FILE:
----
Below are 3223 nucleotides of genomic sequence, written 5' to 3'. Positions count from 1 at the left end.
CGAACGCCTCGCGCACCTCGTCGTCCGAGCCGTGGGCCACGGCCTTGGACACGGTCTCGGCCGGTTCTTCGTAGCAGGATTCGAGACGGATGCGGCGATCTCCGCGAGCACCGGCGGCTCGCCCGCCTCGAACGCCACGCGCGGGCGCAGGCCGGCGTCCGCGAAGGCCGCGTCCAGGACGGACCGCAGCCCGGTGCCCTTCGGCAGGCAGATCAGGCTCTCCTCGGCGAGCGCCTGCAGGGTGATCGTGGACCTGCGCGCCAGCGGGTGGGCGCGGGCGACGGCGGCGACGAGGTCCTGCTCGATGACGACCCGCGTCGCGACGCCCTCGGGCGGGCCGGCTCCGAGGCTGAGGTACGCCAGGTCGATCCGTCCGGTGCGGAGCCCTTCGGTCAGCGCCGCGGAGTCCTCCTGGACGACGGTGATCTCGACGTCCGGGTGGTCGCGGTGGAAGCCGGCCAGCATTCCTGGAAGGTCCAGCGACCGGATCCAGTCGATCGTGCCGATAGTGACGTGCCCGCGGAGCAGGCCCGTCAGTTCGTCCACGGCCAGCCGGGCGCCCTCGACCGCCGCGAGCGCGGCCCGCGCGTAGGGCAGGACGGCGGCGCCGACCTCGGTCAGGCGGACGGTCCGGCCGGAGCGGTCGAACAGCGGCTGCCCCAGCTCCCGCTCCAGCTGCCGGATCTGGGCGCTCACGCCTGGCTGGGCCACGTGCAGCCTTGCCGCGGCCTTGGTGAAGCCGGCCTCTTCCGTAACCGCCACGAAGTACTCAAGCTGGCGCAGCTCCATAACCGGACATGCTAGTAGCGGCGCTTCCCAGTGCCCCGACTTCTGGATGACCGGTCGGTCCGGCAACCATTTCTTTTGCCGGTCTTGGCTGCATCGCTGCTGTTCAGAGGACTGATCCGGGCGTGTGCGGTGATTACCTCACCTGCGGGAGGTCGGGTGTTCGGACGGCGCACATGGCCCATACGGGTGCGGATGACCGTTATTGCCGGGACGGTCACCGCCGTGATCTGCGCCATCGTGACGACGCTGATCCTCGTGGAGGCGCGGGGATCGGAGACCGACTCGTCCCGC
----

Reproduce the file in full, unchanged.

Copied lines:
Below are 3223 nucleotides of genomic sequence, written 5' to 3'. Positions count from 1 at the left end.
CGAACGCCTCGCGCACCTCGTCGTCCGAGCCGTGGGCCACGGCCTTGGACACGGTCTCGGCCGGTTCTTCGTAGCAGGATTCGAGACGGATGCGGCGATCTCCGCGAGCACCGGCGGCTCGCCCGCCTCGAACGCCACGCGCGGGCGCAGGCCGGCGTCCGCGAAGGCCGCGTCCAGGACGGACCGCAGCCCGGTGCCCTTCGGCAGGCAGATCAGGCTCTCCTCGGCGAGCGCCTGCAGGGTGATCGTGGACCTGCGCGCCAGCGGGTGGGCGCGGGCGACGGCGGCGACGAGGTCCTGCTCGATGACGACCCGCGTCGCGACGCCCTCGGGCGGGCCGGCTCCGAGGCTGAGGTACGCCAGGTCGATCCGTCCGGTGCGGAGCCCTTCGGTCAGCGCCGCGGAGTCCTCCTGGACGACGGTGATCTCGACGTCCGGGTGGTCGCGGTGGAAGCCGGCCAGCATTCCTGGAAGGTCCAGCGACCGGATCCAGTCGATCGTGCCGATAGTGACGTGCCCGCGGAGCAGGCCCGTCAGTTCGTCCACGGCCAGCCGGGCGCCCTCGACCGCCGCGAGCGCGGCCCGCGCGTAGGGCAGGACGGCGGCGCCGACCTCGGTCAGGCGGACGGTCCGGCCGGAGCGGTCGAACAGCGGCTGCCCCAGCTCCCGCTCCAGCTGCCGGATCTGGGCGCTCACGCCTGGCTGGGCCACGTGCAGCCTTGCCGCGGCCTTGGTGAAGCCGGCCTCTTCCGTAACCGCCACGAAGTACTCAAGCTGGCGCAGCTCCATAACCGGACATGCTAGTAGCGGCGCTTCCCAGTGCCCCGACTTCTGGATGACCGGTCGGTCCGGCAACCATTTCTTTTGCCGGTCTTGGCTGCATCGCTGCTGTTCAGAGGACTGATCCGGGCGTGTGCGGTGATTACCTCACCTGCGGGAGGTCGGGTGTTCGGACGGCGCACATGGCCCATACGGGTGCGGATGACCGTTATTGCCGGGACGGTCACCGCCGTGATCTGCGCCATCGTGACGACGCTGATCCTCGTGGAGGCGCGGGGATCGGAGACCGACTCGTCCCGC